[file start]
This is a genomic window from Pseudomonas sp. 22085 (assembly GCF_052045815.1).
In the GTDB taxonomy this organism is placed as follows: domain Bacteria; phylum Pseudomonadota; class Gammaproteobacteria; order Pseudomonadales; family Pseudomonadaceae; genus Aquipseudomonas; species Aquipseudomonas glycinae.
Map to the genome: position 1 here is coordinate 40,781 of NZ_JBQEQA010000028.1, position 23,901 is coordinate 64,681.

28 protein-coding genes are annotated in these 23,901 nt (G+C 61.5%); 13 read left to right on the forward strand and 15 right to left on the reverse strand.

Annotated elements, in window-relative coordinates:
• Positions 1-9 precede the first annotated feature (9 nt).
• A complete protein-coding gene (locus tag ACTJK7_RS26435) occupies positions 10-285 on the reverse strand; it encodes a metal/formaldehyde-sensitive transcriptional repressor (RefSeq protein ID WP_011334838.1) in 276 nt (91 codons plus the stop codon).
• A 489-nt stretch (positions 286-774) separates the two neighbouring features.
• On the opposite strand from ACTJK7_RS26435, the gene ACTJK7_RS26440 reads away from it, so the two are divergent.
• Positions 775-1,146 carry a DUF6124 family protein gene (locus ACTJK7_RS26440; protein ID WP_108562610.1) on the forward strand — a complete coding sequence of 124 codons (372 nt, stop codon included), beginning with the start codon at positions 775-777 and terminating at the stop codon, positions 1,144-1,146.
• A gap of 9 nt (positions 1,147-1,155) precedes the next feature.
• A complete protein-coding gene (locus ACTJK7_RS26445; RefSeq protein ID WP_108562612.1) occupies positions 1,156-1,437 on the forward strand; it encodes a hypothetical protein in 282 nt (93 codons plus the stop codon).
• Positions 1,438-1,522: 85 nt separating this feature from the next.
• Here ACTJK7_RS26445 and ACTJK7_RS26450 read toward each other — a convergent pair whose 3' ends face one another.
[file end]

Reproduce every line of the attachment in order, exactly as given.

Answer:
This is a genomic window from Pseudomonas sp. 22085 (assembly GCF_052045815.1).
In the GTDB taxonomy this organism is placed as follows: domain Bacteria; phylum Pseudomonadota; class Gammaproteobacteria; order Pseudomonadales; family Pseudomonadaceae; genus Aquipseudomonas; species Aquipseudomonas glycinae.
Map to the genome: position 1 here is coordinate 40,781 of NZ_JBQEQA010000028.1, position 23,901 is coordinate 64,681.

28 protein-coding genes are annotated in these 23,901 nt (G+C 61.5%); 13 read left to right on the forward strand and 15 right to left on the reverse strand.

Annotated elements, in window-relative coordinates:
• Positions 1-9 precede the first annotated feature (9 nt).
• A complete protein-coding gene (locus tag ACTJK7_RS26435) occupies positions 10-285 on the reverse strand; it encodes a metal/formaldehyde-sensitive transcriptional repressor (RefSeq protein ID WP_011334838.1) in 276 nt (91 codons plus the stop codon).
• A 489-nt stretch (positions 286-774) separates the two neighbouring features.
• On the opposite strand from ACTJK7_RS26435, the gene ACTJK7_RS26440 reads away from it, so the two are divergent.
• Positions 775-1,146 carry a DUF6124 family protein gene (locus ACTJK7_RS26440; protein ID WP_108562610.1) on the forward strand — a complete coding sequence of 124 codons (372 nt, stop codon included), beginning with the start codon at positions 775-777 and terminating at the stop codon, positions 1,144-1,146.
• A gap of 9 nt (positions 1,147-1,155) precedes the next feature.
• A complete protein-coding gene (locus ACTJK7_RS26445; RefSeq protein ID WP_108562612.1) occupies positions 1,156-1,437 on the forward strand; it encodes a hypothetical protein in 282 nt (93 codons plus the stop codon).
• Positions 1,438-1,522: 85 nt separating this feature from the next.
• Here ACTJK7_RS26445 and ACTJK7_RS26450 read toward each other — a convergent pair whose 3' ends face one another.